Last week I was fortunate to attend the 2014 Aurora Foundation signature breakfast featuring keynote speaker, Victoria Budson. Victoria is the founding Executive Director of the Women and Public Policy at Harvard Kennedy School. Read her impressive bio. Based upon the latest data, she made the observation that “finding, hiring, promoting, and retaining female talent is something that will give organizations a significant competitive edge” in the global marketplace. “Regardless of how you feel about women, they all need to have women in their workforce,” she continued.
Here are a couple of statistics shared by Victoria that caught my attention:
- Only 7% of every philanthropic dollar goes to help women and girls.
- We don’t just have a wage gap; we have wage gaps (plural). While everyone is talking about the 78 cents wage gap figure for women in the aggregate, the wage gap for African American women is 66 cents, and for Latinas, the wage gap is 54 cents on the dollar for every white male doing the same job with the same skill set.
- Women make up between 51-52% of the population.
- The majority of educated talent in the USA is female
Victoria believes that we won’t be able to solve this problem without data. “Crusaders need math,” she proclaimed. “Any gap that you can measure, you can close. It’s about data. Period.”
We are all pickled in the same culture
Victoria reminded us that the job of ensuring equality for women will not get done unless men are on board. “These issues are really tricky. Good, well-meaning people can get it wrong. As gals, we don’t get it more right than any other group. We all have implicit biases. We are all pickled in the same culture.”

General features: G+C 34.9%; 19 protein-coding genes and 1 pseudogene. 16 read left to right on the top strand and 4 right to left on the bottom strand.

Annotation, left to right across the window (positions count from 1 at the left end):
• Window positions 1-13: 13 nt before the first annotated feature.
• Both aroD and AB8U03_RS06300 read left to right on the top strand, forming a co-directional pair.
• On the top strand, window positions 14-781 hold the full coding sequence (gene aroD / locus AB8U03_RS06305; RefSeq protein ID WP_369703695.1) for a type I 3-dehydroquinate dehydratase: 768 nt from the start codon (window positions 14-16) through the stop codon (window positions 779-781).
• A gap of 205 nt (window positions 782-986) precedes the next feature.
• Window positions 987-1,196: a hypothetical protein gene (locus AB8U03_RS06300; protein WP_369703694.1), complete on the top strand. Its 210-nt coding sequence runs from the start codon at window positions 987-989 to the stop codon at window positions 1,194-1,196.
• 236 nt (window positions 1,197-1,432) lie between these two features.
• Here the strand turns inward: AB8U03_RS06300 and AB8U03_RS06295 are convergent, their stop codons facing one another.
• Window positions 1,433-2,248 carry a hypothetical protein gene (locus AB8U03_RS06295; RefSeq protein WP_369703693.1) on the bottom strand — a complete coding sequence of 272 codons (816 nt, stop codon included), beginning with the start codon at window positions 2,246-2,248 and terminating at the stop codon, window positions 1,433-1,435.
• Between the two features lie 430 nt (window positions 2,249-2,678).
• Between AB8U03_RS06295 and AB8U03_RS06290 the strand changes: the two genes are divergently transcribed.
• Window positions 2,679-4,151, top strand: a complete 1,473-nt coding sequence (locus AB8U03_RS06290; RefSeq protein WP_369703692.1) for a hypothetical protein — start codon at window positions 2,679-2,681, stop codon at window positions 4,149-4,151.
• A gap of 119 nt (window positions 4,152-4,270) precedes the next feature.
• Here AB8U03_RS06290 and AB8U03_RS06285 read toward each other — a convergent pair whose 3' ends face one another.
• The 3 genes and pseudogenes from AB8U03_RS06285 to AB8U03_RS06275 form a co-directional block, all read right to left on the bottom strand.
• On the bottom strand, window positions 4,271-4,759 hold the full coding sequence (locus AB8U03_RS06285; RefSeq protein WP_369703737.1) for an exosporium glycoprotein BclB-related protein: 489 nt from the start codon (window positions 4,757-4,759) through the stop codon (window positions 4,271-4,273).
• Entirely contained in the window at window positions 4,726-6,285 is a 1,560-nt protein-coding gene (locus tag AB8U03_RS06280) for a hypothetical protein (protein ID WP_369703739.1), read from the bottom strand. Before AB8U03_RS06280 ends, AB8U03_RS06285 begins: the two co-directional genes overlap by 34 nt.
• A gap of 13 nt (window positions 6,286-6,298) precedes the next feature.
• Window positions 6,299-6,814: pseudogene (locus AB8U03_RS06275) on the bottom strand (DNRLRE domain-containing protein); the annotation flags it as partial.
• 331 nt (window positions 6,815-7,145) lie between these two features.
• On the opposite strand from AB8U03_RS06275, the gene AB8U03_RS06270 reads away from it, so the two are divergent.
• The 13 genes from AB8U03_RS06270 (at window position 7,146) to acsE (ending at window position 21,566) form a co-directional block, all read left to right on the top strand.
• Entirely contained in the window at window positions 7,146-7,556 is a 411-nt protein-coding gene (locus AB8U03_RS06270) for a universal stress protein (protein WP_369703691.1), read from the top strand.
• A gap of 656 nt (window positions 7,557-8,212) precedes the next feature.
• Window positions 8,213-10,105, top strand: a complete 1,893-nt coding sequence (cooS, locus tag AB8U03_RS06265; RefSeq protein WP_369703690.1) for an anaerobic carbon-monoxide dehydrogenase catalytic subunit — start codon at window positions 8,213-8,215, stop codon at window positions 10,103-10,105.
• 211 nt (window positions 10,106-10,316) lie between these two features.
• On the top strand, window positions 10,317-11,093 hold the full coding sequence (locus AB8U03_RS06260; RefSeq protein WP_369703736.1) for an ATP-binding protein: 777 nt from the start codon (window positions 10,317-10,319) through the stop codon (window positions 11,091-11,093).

In her closing statements, Victoria advised the fathers in the room to be mindful of how they treat their daughters “because they will learn about healthy relationships between men and women from you.”
And to the mothers in the room, she cautioned women to be mindful of what they do and say around their daughters. Even though they may appear not to be listening or caring, they are. Moms are the role models and help to shape the women that their daughters become. “Tell your daughters that they can be anything they want to be when they grow up, but caution them that they are going to encounter a few challenges.”
For the professional women in the room, Victoria told us to tell our own narrative. “Women are the queens of ‘doubling down,’ but working harder is not what gets women noticed. Tell your own narrative.” Referencing Hilary Clinton’s new autobiography, Hard Choices, Victoria emphatically tells us “Don’t unpack your decisions. It’s over. No explaining them. Move on confidently.”
And for the employers in the room, Victoria advised them to “work hard and get it right. “It’s not about your business plan; it’s about what you believe.”
When girls and women are put on the sidelines, everyone suffers
With females making up more than half the population, women are no longer a special interest group. They represent a formidable talent factor, which, if employed correctly, can give organizations a significant competitive edge. Now that’s something both men and women can agree on.